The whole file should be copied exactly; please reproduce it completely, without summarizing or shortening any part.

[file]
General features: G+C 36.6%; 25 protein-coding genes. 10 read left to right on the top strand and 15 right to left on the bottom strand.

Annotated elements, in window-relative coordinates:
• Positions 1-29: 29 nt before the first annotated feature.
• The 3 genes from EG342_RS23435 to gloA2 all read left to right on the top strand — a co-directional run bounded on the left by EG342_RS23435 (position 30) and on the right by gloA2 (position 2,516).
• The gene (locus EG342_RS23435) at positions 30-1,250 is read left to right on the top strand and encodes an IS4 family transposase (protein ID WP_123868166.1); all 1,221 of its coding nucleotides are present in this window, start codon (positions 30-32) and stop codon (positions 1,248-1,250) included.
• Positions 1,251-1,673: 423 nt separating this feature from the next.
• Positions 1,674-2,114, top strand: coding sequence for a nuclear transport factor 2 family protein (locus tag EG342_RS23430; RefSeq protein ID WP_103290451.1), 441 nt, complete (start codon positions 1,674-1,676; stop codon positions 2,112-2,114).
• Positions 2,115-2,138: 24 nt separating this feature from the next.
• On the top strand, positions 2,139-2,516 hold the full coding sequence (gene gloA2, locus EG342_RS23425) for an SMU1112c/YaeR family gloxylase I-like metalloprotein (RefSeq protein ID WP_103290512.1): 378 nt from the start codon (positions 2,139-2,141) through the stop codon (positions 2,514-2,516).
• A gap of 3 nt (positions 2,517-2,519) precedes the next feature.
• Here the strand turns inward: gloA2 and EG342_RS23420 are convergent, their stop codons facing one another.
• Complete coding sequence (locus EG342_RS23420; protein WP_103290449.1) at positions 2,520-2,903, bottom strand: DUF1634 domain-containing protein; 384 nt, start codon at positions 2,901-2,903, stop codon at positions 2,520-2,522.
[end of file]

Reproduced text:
General features: G+C 36.6%; 25 protein-coding genes. 10 read left to right on the top strand and 15 right to left on the bottom strand.

Annotated elements, in window-relative coordinates:
• Positions 1-29: 29 nt before the first annotated feature.
• The 3 genes from EG342_RS23435 to gloA2 all read left to right on the top strand — a co-directional run bounded on the left by EG342_RS23435 (position 30) and on the right by gloA2 (position 2,516).
• The gene (locus EG342_RS23435) at positions 30-1,250 is read left to right on the top strand and encodes an IS4 family transposase (protein ID WP_123868166.1); all 1,221 of its coding nucleotides are present in this window, start codon (positions 30-32) and stop codon (positions 1,248-1,250) included.
• Positions 1,251-1,673: 423 nt separating this feature from the next.
• Positions 1,674-2,114, top strand: coding sequence for a nuclear transport factor 2 family protein (locus tag EG342_RS23430; RefSeq protein ID WP_103290451.1), 441 nt, complete (start codon positions 1,674-1,676; stop codon positions 2,112-2,114).
• Positions 2,115-2,138: 24 nt separating this feature from the next.
• On the top strand, positions 2,139-2,516 hold the full coding sequence (gene gloA2, locus EG342_RS23425) for an SMU1112c/YaeR family gloxylase I-like metalloprotein (RefSeq protein ID WP_103290512.1): 378 nt from the start codon (positions 2,139-2,141) through the stop codon (positions 2,514-2,516).
• A gap of 3 nt (positions 2,517-2,519) precedes the next feature.
• Here the strand turns inward: gloA2 and EG342_RS23420 are convergent, their stop codons facing one another.
• Complete coding sequence (locus EG342_RS23420; protein WP_103290449.1) at positions 2,520-2,903, bottom strand: DUF1634 domain-containing protein; 384 nt, start codon at positions 2,901-2,903, stop codon at positions 2,520-2,522.